The manner in which saints confess sin widens the distance between theirs and the general confessions of wicked men.
The saints confess freely: Acknowledgments of sin are not extorted by the pain and trouble which seizes on them, as in Pharaoh, Saul, Judas. But when God gives them best days—they are ready to speak worst of themselves; when they receive most mercies from God—then He receives most and deepest acknowledgments of sin from them. They are never so humbled in the sight of sin—as when they are most exalted in seeing the salvations of the Lord. The goodness of God leads them to repentance—they are not driven to it by wrath.
The saints confess feelingly: When they say they have sinned—they know what they say. They taste the bitterness of sin, and groan under the burdensomeness of it, as it passes out in confession. A natural man's confessions run through him as water through a pipe, which leaves no impression or scent there, nor do they any more taste what sin is, than the pipe does of what relish water is.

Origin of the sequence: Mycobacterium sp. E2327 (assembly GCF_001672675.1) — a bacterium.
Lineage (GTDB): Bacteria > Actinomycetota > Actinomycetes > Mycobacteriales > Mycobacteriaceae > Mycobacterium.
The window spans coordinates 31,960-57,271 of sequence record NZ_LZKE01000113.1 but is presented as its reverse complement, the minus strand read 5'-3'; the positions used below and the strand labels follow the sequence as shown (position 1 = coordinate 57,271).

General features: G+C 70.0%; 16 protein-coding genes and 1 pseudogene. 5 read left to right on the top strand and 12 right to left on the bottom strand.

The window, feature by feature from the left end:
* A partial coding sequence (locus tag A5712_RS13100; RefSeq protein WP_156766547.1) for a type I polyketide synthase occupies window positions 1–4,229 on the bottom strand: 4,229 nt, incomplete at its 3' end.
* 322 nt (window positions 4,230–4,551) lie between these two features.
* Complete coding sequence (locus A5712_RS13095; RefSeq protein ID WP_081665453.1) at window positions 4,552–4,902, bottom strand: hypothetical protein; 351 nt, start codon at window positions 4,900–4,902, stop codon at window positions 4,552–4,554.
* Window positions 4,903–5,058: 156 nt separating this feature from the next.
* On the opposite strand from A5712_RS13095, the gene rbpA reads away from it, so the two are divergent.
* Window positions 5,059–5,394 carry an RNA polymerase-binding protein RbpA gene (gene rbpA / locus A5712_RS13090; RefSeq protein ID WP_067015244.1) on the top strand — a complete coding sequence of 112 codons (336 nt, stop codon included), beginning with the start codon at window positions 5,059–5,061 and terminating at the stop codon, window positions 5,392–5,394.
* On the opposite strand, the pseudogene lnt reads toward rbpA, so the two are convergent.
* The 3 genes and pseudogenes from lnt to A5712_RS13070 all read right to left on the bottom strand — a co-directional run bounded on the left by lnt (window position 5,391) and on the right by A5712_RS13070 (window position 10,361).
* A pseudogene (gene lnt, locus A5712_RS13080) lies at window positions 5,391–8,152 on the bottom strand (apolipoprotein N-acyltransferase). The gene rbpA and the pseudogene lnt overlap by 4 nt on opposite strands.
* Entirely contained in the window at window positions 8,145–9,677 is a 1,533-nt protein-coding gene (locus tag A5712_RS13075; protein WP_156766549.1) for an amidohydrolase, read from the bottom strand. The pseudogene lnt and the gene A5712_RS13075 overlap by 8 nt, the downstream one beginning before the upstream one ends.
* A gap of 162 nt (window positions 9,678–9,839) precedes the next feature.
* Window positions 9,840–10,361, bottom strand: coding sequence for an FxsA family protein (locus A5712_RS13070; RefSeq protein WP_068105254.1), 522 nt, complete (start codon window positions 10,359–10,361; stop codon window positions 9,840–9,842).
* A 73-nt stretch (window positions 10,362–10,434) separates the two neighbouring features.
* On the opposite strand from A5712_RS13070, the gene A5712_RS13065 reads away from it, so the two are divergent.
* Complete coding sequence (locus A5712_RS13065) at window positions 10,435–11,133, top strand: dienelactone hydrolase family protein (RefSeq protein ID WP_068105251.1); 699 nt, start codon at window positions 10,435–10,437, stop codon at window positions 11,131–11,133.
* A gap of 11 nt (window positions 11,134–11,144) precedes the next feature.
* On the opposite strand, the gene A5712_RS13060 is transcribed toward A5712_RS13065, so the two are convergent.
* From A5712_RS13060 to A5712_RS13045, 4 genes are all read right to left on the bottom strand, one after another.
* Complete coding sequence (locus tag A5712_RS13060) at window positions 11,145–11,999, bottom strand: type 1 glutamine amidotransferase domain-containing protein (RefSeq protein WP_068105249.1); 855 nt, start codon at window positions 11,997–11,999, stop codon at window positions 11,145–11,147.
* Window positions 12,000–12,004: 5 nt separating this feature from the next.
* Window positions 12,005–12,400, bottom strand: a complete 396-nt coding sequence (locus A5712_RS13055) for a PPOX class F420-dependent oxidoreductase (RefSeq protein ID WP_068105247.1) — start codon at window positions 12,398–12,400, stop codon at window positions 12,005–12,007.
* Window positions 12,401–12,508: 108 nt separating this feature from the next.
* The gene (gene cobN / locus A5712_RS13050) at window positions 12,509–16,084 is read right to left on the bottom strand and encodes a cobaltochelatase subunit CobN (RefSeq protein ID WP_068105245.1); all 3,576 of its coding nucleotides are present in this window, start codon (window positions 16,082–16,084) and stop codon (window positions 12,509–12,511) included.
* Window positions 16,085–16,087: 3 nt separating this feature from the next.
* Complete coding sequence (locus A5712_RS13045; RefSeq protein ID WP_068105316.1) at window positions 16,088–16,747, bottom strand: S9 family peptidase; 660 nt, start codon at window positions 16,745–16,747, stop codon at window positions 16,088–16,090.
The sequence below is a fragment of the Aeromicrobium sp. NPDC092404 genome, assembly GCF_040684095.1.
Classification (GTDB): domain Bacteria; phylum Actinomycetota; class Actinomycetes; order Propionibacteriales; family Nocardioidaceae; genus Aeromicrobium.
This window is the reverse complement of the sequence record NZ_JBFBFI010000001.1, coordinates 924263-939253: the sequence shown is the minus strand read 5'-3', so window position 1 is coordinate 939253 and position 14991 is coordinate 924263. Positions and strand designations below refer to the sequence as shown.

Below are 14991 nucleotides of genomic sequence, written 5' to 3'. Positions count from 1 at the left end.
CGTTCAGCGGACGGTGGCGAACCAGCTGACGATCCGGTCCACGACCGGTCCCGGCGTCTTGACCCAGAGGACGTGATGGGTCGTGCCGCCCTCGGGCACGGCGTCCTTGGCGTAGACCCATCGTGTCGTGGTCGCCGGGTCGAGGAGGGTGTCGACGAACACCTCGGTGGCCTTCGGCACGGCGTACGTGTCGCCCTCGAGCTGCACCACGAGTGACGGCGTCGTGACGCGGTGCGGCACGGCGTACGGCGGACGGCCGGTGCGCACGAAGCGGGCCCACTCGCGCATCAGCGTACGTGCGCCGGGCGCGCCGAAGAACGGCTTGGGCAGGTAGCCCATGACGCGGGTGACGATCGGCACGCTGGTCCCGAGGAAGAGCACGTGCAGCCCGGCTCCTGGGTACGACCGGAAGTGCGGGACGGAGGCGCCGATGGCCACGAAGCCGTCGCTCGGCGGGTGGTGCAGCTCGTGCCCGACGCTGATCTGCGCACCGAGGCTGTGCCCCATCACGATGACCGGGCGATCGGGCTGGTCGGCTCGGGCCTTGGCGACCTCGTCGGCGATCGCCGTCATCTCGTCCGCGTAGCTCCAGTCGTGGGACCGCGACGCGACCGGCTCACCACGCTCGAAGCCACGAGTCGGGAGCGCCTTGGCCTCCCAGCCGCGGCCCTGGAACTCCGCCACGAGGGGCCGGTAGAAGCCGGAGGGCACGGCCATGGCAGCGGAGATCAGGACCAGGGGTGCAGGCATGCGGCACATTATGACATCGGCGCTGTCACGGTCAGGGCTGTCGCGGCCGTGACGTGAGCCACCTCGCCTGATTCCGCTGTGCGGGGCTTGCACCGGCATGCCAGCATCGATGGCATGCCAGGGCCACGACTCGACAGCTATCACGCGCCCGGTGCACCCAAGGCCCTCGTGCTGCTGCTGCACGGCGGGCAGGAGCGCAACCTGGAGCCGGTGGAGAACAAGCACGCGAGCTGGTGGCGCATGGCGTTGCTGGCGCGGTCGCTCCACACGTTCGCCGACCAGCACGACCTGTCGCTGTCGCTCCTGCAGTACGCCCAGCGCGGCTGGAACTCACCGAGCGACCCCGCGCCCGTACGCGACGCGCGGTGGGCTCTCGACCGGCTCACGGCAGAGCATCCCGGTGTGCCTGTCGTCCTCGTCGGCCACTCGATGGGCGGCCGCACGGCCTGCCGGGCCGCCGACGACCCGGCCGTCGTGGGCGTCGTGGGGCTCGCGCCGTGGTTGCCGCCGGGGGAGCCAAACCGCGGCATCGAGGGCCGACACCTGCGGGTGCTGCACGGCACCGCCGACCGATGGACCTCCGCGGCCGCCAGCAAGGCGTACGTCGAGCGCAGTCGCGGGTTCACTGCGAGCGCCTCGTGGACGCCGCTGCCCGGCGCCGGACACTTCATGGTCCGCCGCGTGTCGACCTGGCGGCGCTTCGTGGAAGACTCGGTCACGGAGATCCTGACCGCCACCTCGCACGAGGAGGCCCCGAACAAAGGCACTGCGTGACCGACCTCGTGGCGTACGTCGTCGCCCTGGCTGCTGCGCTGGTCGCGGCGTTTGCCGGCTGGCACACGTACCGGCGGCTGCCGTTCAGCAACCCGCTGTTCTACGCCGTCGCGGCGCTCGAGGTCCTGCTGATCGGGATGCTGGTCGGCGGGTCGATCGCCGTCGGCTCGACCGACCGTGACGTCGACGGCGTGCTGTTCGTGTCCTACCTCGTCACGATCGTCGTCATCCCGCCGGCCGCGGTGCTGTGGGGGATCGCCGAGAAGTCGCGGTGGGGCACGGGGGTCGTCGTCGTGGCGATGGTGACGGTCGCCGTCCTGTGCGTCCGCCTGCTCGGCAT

The saints confess sincerely: They mean what they say—see Psalm 32. The natural man casts out his sin—as seamen cast their goods overboard in a storm, which in the calm, they wish for again.
The saints confess believingly: While they have an eye of sorrow upon sin—they have an eye of faith upon Christ. Judas said he had sinned in betraying innocent blood—but instead of washing in that blood, he defiled himself with his own blood. No wicked man ever mixed faith with his sorrows, or believing with confession.
Joseph Caryl, written in 1645